Welcome To GiantScaleNews.com

GSN is the BEST in an RC online community. Less corporate BS and more down home fun. Better conversations with REAL RC'ers. Don't settle for the biggest when you can have the best!
  1. If you are new to GiantScaleNews.com, please register, introduce yourself, and make yourself at home.

    We're 1st in Giant Scale RC because we've got the best membership on the internet! Take a look around and don't forget to register to get all of the benefits of GSN membership!


Been working on my harriers... Question.

Discussion in 'Giant / Scale RC General Discussions' started by averagebrunette, Aug 23, 2014.

  1. Sometimes the plane settles in and is rock solid and other times I have issues with wing rock. I was wondering if some could explain in detail what is going on with the airframe in harrier so that I can better learn to stop it from happening.
  2. ericb

    ericb Team WTFO GSN Contributor

    I have this same problem sometimes. My friend suggested using a little more elevator and add throttle. It helped me out a lot.
  3. Ken-H

    Ken-H Centerpunchit!

    Wind, attitude, and just being on that day. They all rock, and it takes time to get the feel and get locked in. Crosswinds will require a little more effort sometimes. Roll it inverted and you'll see how much easier they with that rudder facing down and in clean air. The Edge looks in at about any and attitude while the Extra can lock in the same, it tends to have more of a sweet spot.
  4. Ken-H

    Ken-H Centerpunchit!

    I should have added that reason for the rock is one side or the other is trying to fly again instead of being fully stalled. You need to counter with ailerons and attitude i.e. higher angle of attack. It all comes with practice.
  5. yakken

    yakken 100cc

    Burn fuel and you will get rid of it. I hardly harrier anymore and I noticed the other day that I was out of practice from doing rollers and torque rolls so much that I had a lot of wing rock in a harrier. It took me two flights to find the sweet spot again.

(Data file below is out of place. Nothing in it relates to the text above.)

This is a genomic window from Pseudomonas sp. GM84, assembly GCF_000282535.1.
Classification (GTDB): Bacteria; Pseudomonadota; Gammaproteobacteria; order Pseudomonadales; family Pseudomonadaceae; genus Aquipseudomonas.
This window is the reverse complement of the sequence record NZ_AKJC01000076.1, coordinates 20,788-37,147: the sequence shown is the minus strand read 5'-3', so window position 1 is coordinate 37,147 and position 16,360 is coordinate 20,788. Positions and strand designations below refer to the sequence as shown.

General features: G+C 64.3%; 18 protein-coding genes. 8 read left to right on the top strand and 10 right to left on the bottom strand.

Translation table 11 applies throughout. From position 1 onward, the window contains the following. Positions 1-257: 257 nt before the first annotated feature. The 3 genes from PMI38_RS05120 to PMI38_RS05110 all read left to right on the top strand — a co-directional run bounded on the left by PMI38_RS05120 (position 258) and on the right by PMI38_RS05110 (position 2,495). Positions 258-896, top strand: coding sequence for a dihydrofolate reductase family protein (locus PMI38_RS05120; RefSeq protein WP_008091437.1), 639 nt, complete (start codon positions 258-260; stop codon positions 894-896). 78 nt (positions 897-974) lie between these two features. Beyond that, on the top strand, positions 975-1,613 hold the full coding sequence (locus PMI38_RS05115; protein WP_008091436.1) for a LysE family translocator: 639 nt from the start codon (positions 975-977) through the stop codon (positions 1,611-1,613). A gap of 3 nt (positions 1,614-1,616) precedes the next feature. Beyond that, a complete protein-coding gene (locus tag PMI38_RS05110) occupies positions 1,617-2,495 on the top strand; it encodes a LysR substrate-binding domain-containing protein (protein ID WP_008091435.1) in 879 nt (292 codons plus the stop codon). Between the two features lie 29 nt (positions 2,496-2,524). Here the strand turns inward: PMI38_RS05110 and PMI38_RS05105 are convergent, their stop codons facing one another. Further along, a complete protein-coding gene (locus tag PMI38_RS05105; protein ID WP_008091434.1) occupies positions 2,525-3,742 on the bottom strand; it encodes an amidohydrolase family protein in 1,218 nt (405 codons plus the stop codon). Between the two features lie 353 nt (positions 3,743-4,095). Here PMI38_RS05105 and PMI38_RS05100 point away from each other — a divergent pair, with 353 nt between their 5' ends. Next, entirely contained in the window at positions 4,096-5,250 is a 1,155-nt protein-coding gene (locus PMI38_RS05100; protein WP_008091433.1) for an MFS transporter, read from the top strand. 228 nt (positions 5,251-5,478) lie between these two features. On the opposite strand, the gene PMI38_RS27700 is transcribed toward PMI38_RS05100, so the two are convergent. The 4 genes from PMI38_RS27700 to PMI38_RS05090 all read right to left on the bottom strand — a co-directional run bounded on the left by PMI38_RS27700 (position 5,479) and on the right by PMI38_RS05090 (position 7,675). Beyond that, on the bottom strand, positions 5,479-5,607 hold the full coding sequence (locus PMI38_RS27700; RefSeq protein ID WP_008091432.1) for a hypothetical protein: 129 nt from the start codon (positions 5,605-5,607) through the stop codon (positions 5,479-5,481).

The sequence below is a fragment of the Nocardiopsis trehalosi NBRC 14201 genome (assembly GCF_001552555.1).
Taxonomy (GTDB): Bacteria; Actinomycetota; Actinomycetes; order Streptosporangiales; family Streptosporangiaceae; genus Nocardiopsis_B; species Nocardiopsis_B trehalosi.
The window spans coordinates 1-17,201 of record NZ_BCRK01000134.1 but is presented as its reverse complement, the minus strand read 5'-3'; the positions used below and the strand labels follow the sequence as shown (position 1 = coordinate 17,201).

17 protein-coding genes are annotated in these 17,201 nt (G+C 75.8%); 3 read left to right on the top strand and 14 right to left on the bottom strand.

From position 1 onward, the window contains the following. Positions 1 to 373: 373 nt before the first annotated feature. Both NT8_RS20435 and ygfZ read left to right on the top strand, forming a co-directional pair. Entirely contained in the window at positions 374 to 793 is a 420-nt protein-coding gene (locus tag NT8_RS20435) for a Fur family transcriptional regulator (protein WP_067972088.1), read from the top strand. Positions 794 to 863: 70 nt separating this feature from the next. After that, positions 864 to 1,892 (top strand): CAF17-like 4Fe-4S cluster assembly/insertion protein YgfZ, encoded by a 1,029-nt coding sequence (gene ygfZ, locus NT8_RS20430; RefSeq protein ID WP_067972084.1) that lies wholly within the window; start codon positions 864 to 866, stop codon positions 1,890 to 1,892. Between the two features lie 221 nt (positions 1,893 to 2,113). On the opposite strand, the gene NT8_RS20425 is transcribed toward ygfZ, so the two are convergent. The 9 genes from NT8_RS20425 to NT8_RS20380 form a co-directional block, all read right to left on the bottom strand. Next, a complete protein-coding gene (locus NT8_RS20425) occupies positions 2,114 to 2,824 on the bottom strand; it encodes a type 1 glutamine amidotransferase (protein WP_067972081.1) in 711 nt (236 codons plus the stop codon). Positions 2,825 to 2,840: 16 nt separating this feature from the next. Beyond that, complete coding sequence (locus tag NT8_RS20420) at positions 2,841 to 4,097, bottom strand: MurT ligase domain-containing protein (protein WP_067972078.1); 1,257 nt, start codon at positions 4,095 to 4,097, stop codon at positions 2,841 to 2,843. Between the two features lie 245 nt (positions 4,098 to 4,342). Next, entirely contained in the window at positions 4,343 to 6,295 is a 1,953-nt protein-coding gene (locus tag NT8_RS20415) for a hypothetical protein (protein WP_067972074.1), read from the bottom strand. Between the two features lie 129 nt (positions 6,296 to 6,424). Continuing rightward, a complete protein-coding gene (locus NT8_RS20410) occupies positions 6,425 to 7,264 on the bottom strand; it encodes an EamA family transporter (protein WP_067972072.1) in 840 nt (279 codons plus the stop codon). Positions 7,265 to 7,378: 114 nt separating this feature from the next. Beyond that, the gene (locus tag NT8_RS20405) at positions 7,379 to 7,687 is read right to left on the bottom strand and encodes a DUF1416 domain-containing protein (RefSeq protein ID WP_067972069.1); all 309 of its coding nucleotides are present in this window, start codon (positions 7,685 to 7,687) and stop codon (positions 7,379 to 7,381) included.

6. Thanks Ken I will work on getting it higher alpha.

    yakken your soooo right I need to get out more!!! Lol
  7. Watch the use of the rudder too. Overuse of the rudder will cause a wing to dip, and then you correct and can start some rocking. So ease up on rudder, especially in the turns. Maybe bump up your rudder expo about 10-15%, unless you are already over 60%, if that's the case just concentrate on being smooth with it.
  8. Lotsa flying time, Jazzy. Lotsa flying time! ;) We will work on that in October, when I come visit. I think I'll only bring the 330SC and the heli.

    An Edge shouldn't show alot of wing rock. I would tend to think that an Extra or Yak would show more rock than the Edge. Peg the elevator stick back on 3D rate and use a little throttle to maintain your altitude.
  9. Islandflyer

    Islandflyer GSN Sponsor Tier 1

    Depending on the plane, it can be child pay, or it may take a little finesse work.

    Like Ken mentioned, key is to have both wings completely stalled: the most common issue I see with people learning to harrier, is the "fear" of throwing full elevator when going slow, although it is the way to get a stable and predictable harrier.

    Wing rock, besides possible wind gusts or external factors making it difficult, comes from the wings"un-stalling".

    The Edges are probably the easiest to harrier. Your 100cc Extra takes a little more finesse, but can do some other things better.
  10. rcpilotacro

    rcpilotacro 70cc twin V2

    SFG and vortex generators help. Basically airflow shouldn't breakaway from the wings too early. People keep giving bursts of throttle if you notice. That small bursts gives the necessary airflow (by preventing early separation of airflow, and propwash)

    Airtime is a must and no substitute to that.

Share This Page